Friday August 29th 2014
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Looking Up – Bob Eklund

ANTARCTIC ASTRONOMY – A team of scientists representing several international institutions, including Texas A&M University, has succeeded in installing the first of three Antarctic Survey Telescopes (AST3-1) at the Chinese Kunlun Station at Dome Argus, the highest point of the Antarctic Plateau.

The telescope is the first of three half-meter devices to be installed at PLATeau Observatory (PLATO-A), a fully robotic observatory established at the “Dome A” location in 2008 and intended to reveal new insights into the Universe once possible only from space. In combination, the three telescopes are expected to find planets around other stars the size of Earth, as well as hundreds of supernovas useful for cosmological studies.

Texas A&M is joined in the international project by the Chinese Center for Antarctic Astronomy (CCAA) and the University of New South Wales (UNSW), which built PLATO-A and the control computers responsible for its autonomous operation. Dr. Lifan Wang, associate professor of physics and astronomy at Texas A&M, serves as director of the CCAA.

“This is an astounding achievement,” says Prof. Michael Ashley, head of the UNSW team responsible for PLATO-A. “A stand-alone telescope in the pristine environment of Antarctica can conduct scientific research that would otherwise only be possible from space—but at a few percent of the cost.”

Among its many unprecedented features, the AST3-1 is equipped with a charge-coupled device (CCD) camera that is 110 megapixels in size—the largest single-piece detector in use in astronomy today. The telescope will be used to search for planets around stars other than the Sun, enabling the continuous monitoring of hundreds of millions of stars in the Milky Way Galaxy, Wang explains.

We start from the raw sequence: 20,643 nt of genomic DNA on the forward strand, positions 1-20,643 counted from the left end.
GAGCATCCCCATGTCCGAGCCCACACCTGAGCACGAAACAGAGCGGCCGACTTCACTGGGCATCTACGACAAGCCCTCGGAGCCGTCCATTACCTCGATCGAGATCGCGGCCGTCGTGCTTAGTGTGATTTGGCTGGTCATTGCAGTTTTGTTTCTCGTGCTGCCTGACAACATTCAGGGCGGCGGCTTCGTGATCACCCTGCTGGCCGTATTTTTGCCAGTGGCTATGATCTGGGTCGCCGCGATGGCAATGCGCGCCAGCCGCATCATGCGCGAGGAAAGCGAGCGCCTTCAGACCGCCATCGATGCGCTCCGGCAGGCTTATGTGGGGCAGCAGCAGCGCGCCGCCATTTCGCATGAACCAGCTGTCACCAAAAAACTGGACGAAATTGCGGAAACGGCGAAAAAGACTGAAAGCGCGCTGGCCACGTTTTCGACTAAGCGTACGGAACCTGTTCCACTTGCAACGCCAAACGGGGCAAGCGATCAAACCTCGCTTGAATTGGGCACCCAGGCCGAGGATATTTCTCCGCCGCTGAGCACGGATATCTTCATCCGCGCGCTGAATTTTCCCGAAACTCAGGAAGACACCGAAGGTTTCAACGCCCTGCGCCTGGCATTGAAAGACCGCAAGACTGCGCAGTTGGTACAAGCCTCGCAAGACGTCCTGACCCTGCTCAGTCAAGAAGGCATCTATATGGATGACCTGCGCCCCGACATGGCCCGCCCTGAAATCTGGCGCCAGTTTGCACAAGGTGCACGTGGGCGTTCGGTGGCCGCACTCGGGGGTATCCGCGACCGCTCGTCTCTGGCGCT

“The ability to monitor stars during the dark austral winter makes AST3-1 a unique facility for astronomical studies,” Wang adds.

Ashley says the autonomous observatory is accompanied by an onsite computing system that analyzes the massive amount of data from the CCD camera in real-time to catch transient events, such as supernova explosions and gamma-ray-burst afterglows.

In addition, the telescope can be used for observations of the optical afterglows of gamma-ray bursts, which are important in early detection of supernovas as well as in timely data collection and measurement.

“We are able to process the data from each exposure within two minutes after they are taken to promptly alert the science team when a new supernova occurs,” says Prof. Zhaohui Shang of the National Astronomical Observatory of China and Tianjin Normal University.

Wang says the AST3-1 telescope is fully steerable, meaning it is capable of pointing to any sky area visible from Dome A—a huge technological leap in comparison to CSTAR, an array of four 14.5-centimeter telescopes installed in 2008, which had no moving parts.

“The observatory has to withstand the most extreme conditions on Earth,” says Prof. Xiangqun Cui of the Nanjing Institute of Astronomical Optics Technology (NIAOT). “The winter temperature can be as low as minus 80 degrees Celsius, and the air pressure is barely half that of sea level.”

 

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